How the Colossus of San Carlo gave birth to the Statue of Liberty?

I still remember the last day of school: I was almost happy not to see him every day, but now if I think about it a little I miss it… I attended the De Filippi highschool and every morning, he was there  staring at me, yes, the famous San Carlone!

It will certainly be written in small print and it will not be noticed but at the foot of the famous New York Statue of Liberty there is a plaque that testifies that it was built on the basis of our San Carlone… despite Lady Liberty has stolen the supremacy of the tallest statue  of the world, how about poking out of Carlo’s ear and enjoying a breathtaking view?

We are in Arona, home of Piedmont Delights, one of the first tourist resorts on Lake Maggiore, located in Piedmont, 40 km far from Novara, yes, another gem of our North Piedmont that I will take you to discover today!

The lakeside in Arona. Home of Piedmont Delights 💕

Aronesi don’t you feel observed?  If you raise your eyes to the sky, on sunny days, you could see it, with its 35 meters high it stands out among the ancient trees that surround it. Along the road that connects Arona with Dagnente, we reach the Sacro Monte, so called because Carlo’s cousin, Federico Borromeo, together with his faithful, wanted to pay homage to this saint by building 15 chapels in addition to the statue and the church. Between wars, famines and pestilences, unfortunately today only 3 chapels can be observed in the architectural structure.

The statue of San Carlone in all its majesty
But let’s go and discover this San Carlone!

On 2 October 1538, fortress of Arona, where I will later take you to relax in the midst of greenery, lit up with a strange night light that lasted until sunset the next day.  That night, Gilberto II and Margherita Medici of Marignano, Lords of Arona, gave birth to Carlo, who was already directed to an ecclesiastical career at the age of seven.  At the age of 12, he was appointed abbot of the abbey – once annexed to the current Church of the Martyrs – and, at the age of just 20, Carlo became a Doctor of Canon Law at the University of Pavia.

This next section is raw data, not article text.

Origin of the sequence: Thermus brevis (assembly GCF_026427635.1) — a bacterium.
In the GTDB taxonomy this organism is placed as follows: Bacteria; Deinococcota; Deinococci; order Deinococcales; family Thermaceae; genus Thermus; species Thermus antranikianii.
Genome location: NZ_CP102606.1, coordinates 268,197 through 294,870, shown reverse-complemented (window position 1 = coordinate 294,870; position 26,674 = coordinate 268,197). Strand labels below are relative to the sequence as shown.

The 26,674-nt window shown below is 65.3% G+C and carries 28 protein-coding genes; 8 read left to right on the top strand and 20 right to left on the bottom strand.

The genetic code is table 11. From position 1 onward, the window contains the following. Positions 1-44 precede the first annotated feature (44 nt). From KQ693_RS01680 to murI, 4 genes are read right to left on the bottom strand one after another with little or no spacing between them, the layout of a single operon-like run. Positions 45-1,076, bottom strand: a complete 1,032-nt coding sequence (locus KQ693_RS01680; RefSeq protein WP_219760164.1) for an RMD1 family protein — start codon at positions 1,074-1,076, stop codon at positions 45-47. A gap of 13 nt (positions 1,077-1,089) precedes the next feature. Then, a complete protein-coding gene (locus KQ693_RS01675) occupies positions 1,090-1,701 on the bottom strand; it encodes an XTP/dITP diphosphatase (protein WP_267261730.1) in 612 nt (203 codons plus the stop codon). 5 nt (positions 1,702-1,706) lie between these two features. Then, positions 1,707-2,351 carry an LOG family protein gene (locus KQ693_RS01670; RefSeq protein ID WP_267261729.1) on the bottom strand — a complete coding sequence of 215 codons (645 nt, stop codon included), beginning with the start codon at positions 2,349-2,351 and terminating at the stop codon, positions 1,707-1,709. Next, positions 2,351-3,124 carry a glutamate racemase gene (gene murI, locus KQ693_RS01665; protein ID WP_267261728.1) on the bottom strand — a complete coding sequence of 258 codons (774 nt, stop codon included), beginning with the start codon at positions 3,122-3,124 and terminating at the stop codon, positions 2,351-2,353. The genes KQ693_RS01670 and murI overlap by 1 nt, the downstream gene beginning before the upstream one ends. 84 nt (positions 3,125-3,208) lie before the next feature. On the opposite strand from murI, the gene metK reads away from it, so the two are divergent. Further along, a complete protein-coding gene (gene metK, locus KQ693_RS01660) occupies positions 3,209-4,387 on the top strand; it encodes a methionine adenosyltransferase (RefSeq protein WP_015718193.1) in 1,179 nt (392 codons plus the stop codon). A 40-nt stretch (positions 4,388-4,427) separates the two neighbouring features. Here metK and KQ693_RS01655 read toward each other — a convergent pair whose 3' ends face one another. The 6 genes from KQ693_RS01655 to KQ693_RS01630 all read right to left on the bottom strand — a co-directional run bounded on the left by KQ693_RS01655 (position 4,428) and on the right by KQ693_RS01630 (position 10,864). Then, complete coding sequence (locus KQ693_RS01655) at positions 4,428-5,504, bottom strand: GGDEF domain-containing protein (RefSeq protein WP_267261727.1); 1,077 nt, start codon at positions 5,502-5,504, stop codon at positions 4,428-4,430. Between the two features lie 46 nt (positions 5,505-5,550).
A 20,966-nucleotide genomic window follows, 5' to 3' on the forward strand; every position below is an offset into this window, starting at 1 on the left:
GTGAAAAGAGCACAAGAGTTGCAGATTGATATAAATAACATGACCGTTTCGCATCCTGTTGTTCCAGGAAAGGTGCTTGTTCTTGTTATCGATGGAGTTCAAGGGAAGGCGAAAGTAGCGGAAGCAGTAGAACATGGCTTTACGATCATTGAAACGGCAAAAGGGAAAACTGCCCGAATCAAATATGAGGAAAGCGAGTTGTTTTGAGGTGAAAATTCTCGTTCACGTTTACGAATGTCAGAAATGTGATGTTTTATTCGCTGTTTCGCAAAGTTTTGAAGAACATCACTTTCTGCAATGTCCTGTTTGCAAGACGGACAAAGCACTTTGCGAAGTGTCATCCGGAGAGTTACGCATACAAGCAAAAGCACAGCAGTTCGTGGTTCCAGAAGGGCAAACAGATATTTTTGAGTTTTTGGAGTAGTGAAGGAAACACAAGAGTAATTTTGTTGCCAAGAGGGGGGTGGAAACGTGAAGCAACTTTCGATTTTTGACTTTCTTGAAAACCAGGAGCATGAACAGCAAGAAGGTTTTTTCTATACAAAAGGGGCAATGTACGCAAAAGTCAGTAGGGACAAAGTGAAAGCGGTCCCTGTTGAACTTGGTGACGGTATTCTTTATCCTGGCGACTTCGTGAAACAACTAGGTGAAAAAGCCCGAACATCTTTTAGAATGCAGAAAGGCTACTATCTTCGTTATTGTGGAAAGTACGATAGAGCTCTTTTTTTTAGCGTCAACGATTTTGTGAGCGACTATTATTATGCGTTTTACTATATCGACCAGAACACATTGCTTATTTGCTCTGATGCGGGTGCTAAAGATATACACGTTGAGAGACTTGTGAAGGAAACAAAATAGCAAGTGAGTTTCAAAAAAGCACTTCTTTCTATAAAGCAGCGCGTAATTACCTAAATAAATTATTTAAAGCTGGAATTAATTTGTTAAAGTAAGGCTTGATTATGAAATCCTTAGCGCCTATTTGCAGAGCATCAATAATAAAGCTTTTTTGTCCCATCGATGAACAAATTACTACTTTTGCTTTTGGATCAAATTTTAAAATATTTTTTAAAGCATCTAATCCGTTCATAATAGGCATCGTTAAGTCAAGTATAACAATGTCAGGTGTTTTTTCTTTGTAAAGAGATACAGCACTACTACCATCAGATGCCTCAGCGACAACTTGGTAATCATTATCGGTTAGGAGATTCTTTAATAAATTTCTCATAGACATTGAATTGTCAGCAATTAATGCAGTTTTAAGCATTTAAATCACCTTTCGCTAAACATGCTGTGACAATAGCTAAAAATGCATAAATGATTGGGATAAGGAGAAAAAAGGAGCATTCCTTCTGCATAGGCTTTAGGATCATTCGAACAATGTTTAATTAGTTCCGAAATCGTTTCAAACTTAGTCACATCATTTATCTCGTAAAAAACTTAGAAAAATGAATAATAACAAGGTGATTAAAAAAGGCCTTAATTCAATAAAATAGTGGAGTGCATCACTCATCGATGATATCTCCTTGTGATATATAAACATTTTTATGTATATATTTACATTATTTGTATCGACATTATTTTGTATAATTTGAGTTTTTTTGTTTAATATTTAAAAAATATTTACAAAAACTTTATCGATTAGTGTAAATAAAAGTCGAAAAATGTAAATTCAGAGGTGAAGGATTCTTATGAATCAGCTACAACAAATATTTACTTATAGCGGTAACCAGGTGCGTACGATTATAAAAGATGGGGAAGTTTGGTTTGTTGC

Our graduate decided to follow his uncle to Rome, where he was appointed Vatican Secretary of State and Cardinal. 5 years later, he returned to Milan, where he became Archbishop and took care of the people, building hospitals and hospices. Despite numerous pastoral visits, Carlo always returned to Milan, where he received admiration but unfortunately also hatred among the faithful.

On the night of November 3, 1584, his journey ended and 25 years later Cardinal Federico Borromeo, his cousin, declared him a saint. In honor of him, they built the San Carlone, so affectionately called by the people from Arona.

Visiting the San Carlone is a unique experience, you can’t miss it!

If we lift his robe underneath we find a hollow statue, supported by a core of iron, brick and stone, while on the outside Carlo wears a fine hammer-beaten copper tunic sewn with nails and tie rods. Siro Zanella and Bernardo Falconi, the sculptors, wanted to represent Carlo with his right hand as a sign of blessing on Arona and a book in the other hand.

Turning around it, we can climb through its back through steep spiral stairs, reaching the eyes, nose and ears from where we can admire the wonderful surrounding panorama.

A few meters as the crow flies from the statue, is the Rocca, the birthplace of Carlo, a defensive building designed by the Lombards which later became a refuge for the bishops.  From the Della Torre family it then passed into the hands of the Visconti but unfortunately Napoleon in 1800 destroyed some buildings occupied by the Austrians and only a few remains of the Rocca can be visited today.  The towers and fortifications that remain today are evidence of an ancient history.

The fortress of Arona: Rocca Borromea

If you enter the paths you can take a dip in the past, close your eyes and imagine that the fortified enclosures with the towers of which the bases are visible today, the keep (or Rocchetta), the Romanesque oratory of S. Ambrogio (sec. XI), the room of weapons and the place where Carlo was born in 1538 have become an open-air museum, unique places that, thanks to the municipal administration and local businesses, are accessible to citizens… Carlo will certainly be happy for this!

The current Borromeo family did not want to forget the significance of this place so in 1970 they designated the park as a public space and at the beginning of the 2000s it entered the FAI’s “Places of the Heart”.

In 2011 it was returned to Arona and tourists and today it is a space for events and weddings and one of the most spectacular viewpoints in the area from which to admire the Lombard coast of Lake Maggiore.

How about a snack break to recover energy after this walk? The Parco della Rocca offers a large green lawn and a playground for children and even if we don’t know if Carlo was greedy for cheese or not, our producer Guffanti has dedicated this San Carlone Erborinato Cream to him, which is perfect spread on croutons of bread or even eaten by the spoonfuls!

Our friend from Guffanti’s laboratory
If you prefer to enjoy a delicious first course from the comfort of your home, how about preparing a nice risotto, strictly Riso Buono Carnaroli Gran Riserva and stirring it with the San Carlone blue cheese left to mature in coffee?

A dish that our Carlo would certainly have appreciated!

– Until next time, With love!
Marcella